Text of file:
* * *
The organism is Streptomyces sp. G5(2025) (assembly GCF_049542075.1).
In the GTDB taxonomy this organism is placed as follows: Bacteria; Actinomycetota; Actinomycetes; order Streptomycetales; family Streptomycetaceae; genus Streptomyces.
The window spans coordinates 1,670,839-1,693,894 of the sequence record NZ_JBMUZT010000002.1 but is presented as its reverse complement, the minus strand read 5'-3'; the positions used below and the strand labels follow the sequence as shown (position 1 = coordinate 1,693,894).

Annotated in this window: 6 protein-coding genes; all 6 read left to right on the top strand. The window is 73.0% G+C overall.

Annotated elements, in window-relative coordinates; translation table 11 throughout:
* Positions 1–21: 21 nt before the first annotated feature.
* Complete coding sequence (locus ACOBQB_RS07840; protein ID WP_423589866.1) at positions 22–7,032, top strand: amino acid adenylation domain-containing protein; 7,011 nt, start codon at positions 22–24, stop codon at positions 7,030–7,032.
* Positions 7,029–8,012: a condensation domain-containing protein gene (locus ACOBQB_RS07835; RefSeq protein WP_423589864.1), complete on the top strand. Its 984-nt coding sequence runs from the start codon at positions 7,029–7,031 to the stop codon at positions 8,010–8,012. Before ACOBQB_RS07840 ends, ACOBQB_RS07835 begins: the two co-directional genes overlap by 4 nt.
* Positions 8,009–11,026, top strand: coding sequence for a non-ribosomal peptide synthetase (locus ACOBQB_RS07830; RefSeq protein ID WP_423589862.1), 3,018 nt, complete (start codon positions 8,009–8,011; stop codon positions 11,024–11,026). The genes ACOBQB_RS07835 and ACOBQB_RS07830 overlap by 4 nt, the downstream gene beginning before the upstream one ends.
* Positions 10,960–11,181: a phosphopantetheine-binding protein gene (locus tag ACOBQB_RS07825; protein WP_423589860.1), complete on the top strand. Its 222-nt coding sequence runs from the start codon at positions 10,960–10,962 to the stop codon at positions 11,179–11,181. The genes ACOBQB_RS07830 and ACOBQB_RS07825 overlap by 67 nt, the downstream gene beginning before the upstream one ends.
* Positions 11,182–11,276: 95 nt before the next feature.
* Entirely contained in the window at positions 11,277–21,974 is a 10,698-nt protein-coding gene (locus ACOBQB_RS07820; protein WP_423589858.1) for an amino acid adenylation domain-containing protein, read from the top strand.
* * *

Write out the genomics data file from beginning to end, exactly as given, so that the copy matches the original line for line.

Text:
The organism is Streptomyces sp. G5(2025) (assembly GCF_049542075.1).
In the GTDB taxonomy this organism is placed as follows: Bacteria; Actinomycetota; Actinomycetes; order Streptomycetales; family Streptomycetaceae; genus Streptomyces.
The window spans coordinates 1,670,839-1,693,894 of the sequence record NZ_JBMUZT010000002.1 but is presented as its reverse complement, the minus strand read 5'-3'; the positions used below and the strand labels follow the sequence as shown (position 1 = coordinate 1,693,894).

Annotated in this window: 6 protein-coding genes; all 6 read left to right on the top strand. The window is 73.0% G+C overall.

Annotated elements, in window-relative coordinates; translation table 11 throughout:
* Positions 1–21: 21 nt before the first annotated feature.
* Complete coding sequence (locus ACOBQB_RS07840; protein ID WP_423589866.1) at positions 22–7,032, top strand: amino acid adenylation domain-containing protein; 7,011 nt, start codon at positions 22–24, stop codon at positions 7,030–7,032.
* Positions 7,029–8,012: a condensation domain-containing protein gene (locus ACOBQB_RS07835; RefSeq protein WP_423589864.1), complete on the top strand. Its 984-nt coding sequence runs from the start codon at positions 7,029–7,031 to the stop codon at positions 8,010–8,012. Before ACOBQB_RS07840 ends, ACOBQB_RS07835 begins: the two co-directional genes overlap by 4 nt.
* Positions 8,009–11,026, top strand: coding sequence for a non-ribosomal peptide synthetase (locus ACOBQB_RS07830; RefSeq protein ID WP_423589862.1), 3,018 nt, complete (start codon positions 8,009–8,011; stop codon positions 11,024–11,026). The genes ACOBQB_RS07835 and ACOBQB_RS07830 overlap by 4 nt, the downstream gene beginning before the upstream one ends.
* Positions 10,960–11,181: a phosphopantetheine-binding protein gene (locus tag ACOBQB_RS07825; protein WP_423589860.1), complete on the top strand. Its 222-nt coding sequence runs from the start codon at positions 10,960–10,962 to the stop codon at positions 11,179–11,181. The genes ACOBQB_RS07830 and ACOBQB_RS07825 overlap by 67 nt, the downstream gene beginning before the upstream one ends.
* Positions 11,182–11,276: 95 nt before the next feature.
* Entirely contained in the window at positions 11,277–21,974 is a 10,698-nt protein-coding gene (locus ACOBQB_RS07820; protein WP_423589858.1) for an amino acid adenylation domain-containing protein, read from the top strand.